Bring up her stay at Sinagpore’s Khoo Teck Puat Hospital (KTPH) and one of the first things that former patient Chong Lih Yin remembers is the verdant grounds.
“I felt so relaxed,” says the business administrator, 49, who was hospitalised last year for hives. “You don’t see such greenery at other hospitals.”
The 590-bed general and acute care hospital, which opened in June 2010, stands out for its access to both greenery and water features. The image above shows a small part of the rainforest-like landscaping at KTPH that infuses the atmosphere with natural sights, sounds and scents. (Photo: Khoo Teck Puat Hospital)
A waterfall that cascades into a central garden courtyard, rooftop gardens and planter boxes along corridors and outside wards provide patients with green views, and the hospital grounds even open out into Yishun Pond.
The hospital’s public areas are also naturally ventilated by louvres on the facade which channel wind throughout the interior while blocking out direct sunlight.
Its biophilic design, which incorporates nature and its representations to improve people’s health and well-being, won KTPH the inaugural Stephen R. Kellert Biophilic Design Award last month.
Biophilic design is based on the idea that humans have an inherent need to connect with nature, even in modern settings, and this connection improves their mental and physical well-being.
KTPH, Ng Teng Fong General Hospital (NTFGH) and Jurong Community Hospital are the only hospitals here considered to have an extensive biophilic design, says Prof Lam Khee Poh, dean of the National University of Singapore’s School of Design and Environment.
While research has linked green buildings to positive effects on people’s health, more studies are needed to determine the link between biophilic design and patient recovery in healthcare settings, says Prof Lam. But these studies are limited as few hospitals worldwide have such designs, he added.
An often cited research work in the context of healthcare is a 1984 study of patients who had undergone gall bladder surgery in a Pennsylvania hospital in the United States. It found that those who had a window view of trees stayed for a shorter time in the hospital, had fewer negative observations about their condition noted by nurses, and took fewer strong doses of painkillers than patients whose windows faced a brick wall.
“The general feedback of people who have been engaged in these kinds of buildings and spaces has been very positive, (but) we need to do that in a much more scientific and systematic way,” says Prof Lam.
At NTFGH and Jurong Community Hospital, the idea of creating a healthy and healing environment for patients drove the design process, says Foo Hee Jug, chief executive officer of NTFGH.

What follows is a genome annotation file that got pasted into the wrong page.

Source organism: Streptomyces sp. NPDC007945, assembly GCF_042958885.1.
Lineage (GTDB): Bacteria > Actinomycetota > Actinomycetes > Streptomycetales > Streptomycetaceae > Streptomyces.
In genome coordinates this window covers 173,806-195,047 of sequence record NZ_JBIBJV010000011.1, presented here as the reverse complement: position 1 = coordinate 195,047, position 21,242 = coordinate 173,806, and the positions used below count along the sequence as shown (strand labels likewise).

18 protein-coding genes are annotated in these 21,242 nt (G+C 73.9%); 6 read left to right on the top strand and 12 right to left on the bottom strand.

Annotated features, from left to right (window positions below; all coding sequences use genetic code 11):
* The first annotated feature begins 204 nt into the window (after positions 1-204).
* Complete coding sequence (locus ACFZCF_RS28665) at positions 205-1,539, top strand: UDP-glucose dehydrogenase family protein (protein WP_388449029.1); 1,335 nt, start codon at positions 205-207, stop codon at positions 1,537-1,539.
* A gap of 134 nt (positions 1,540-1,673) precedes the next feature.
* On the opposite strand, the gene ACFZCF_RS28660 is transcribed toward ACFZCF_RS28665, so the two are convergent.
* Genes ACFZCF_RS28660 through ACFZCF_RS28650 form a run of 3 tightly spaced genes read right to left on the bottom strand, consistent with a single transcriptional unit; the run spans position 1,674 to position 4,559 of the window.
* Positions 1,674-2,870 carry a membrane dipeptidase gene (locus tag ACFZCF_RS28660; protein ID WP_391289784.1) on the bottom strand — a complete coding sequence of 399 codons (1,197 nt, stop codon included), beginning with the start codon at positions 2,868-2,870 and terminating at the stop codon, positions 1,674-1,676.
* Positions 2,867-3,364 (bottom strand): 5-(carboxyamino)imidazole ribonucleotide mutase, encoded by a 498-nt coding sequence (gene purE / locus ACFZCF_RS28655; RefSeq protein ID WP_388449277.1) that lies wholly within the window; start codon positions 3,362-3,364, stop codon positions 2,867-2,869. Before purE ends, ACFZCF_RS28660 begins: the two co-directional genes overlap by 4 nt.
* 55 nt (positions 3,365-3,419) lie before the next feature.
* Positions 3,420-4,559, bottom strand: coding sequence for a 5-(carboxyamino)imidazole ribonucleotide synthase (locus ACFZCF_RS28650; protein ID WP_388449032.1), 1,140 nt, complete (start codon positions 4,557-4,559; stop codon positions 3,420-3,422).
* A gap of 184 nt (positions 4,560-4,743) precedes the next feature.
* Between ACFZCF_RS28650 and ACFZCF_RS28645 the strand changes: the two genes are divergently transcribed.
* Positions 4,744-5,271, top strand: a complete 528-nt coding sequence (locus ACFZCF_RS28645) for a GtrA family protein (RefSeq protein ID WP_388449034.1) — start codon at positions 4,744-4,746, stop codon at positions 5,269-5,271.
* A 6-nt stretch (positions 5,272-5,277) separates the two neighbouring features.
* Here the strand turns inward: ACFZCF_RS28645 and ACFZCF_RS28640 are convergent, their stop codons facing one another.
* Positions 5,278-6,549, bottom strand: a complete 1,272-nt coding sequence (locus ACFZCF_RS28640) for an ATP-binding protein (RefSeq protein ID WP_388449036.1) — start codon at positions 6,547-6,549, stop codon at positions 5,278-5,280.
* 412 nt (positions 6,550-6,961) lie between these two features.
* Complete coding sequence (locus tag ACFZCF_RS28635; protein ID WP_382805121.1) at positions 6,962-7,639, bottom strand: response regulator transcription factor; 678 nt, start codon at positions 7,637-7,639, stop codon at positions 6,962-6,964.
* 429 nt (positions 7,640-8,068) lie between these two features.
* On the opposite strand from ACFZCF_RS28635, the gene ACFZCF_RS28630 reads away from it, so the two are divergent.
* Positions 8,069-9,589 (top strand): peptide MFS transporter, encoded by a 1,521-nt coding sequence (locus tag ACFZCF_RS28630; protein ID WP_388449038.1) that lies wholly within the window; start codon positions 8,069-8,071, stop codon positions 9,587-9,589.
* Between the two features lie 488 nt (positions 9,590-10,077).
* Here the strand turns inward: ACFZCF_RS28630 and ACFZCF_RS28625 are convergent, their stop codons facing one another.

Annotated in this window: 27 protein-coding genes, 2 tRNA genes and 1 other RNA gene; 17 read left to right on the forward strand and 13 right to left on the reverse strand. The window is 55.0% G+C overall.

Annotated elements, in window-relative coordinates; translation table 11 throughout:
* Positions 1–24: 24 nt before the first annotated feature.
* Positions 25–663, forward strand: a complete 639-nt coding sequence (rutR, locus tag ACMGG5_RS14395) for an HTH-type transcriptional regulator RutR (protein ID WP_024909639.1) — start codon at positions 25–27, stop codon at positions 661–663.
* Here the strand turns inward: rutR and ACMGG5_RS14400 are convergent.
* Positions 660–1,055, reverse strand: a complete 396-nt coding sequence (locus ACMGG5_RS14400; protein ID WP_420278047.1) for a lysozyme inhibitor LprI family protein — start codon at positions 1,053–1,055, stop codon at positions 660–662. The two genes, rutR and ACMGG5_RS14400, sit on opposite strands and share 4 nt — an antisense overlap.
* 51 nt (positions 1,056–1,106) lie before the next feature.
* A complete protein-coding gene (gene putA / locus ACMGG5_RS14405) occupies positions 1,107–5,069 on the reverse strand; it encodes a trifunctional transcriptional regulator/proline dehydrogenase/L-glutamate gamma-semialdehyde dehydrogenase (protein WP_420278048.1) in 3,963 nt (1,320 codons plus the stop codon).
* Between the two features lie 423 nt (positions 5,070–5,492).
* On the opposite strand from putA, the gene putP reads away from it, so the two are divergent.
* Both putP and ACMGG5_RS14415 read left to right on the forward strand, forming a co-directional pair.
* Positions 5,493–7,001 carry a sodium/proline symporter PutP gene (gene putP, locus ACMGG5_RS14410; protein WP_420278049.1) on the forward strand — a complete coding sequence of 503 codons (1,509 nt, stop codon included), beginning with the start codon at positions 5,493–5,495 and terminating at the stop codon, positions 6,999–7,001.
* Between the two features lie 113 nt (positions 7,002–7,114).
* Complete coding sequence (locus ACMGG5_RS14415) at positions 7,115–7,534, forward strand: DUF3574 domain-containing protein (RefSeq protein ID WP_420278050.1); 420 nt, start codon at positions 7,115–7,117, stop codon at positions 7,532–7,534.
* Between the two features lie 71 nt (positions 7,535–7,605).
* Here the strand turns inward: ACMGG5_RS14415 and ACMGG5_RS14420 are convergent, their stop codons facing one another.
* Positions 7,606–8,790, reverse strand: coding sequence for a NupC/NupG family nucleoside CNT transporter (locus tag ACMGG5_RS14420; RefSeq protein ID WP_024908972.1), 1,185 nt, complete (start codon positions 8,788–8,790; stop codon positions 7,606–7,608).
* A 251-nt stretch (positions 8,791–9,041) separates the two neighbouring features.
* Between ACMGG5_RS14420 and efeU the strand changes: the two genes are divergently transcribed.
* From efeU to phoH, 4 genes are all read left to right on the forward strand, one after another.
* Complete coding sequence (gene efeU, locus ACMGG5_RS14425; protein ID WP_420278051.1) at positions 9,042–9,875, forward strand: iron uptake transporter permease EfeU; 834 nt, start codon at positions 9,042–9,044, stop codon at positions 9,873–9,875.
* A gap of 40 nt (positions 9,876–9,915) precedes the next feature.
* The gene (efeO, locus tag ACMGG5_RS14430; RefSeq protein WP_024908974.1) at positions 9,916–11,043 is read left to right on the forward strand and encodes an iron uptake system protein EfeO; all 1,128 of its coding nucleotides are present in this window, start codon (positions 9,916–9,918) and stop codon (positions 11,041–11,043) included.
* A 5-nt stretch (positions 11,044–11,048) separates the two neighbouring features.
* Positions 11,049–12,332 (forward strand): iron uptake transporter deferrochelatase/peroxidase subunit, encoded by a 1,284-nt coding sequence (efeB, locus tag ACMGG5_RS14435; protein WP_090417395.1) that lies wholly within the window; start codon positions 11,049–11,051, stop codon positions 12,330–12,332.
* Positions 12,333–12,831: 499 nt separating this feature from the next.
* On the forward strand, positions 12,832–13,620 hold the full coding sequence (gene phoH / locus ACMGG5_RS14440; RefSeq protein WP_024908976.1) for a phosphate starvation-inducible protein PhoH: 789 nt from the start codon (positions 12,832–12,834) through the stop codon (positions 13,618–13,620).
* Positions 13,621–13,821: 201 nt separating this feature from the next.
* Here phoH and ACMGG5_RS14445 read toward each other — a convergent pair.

Built in June 2015, the hospitals have won several awards for design and environmental sustainability, including the American Institute of Architects Committee on the Environment Top Ten Awards last year.
The hospitals’ fan-shaped wards with windows for each patient increase ventilation, with planters providing a green view. There are also 15 gardens, including one for intensive-care unit patients, and ward towers are orientated to optimise day lighting while reducing glare.
Staff are not left out either – a light well provides natural lighting at a relaxation area for backend staff who work in the basement.
Yet, challenges to adopting biophilic design remain, not least as many healthcare institutions are still largely conceptualised as sterile environments, and there are concerns about increased maintenance cost. An increase in pests like insects and the amount of dead leaves, which can clog up drains, are examples of the problems that some hospitals would rather avoid, says KTPH director of hospital planning Donald Wai.
KTPH sprays neem oil, an organic substance which is not toxic, on the plants so as to deter pests. Wai says: “I feel that the management of each healthcare facility needs to embrace this green philosophy.
“The biophilic environment is not just meant to allow patients to walk about, feel relaxed and to recuperate, but also to make our staff feel that they are in a very calm and relaxing environment.”
Prof Lam thinks there is a good chance that biophilic design can have a lasting impact on health.
“To me, it’s not so much the cost but what value are you getting out of it. If you invest well, you’re going to get the returns many, many times over,” he says.
“And if you design it well and integrate it well from the beginning ... it doesn’t necessarily mean that it will cost a lot more.” – The Straits Times/Asia News Network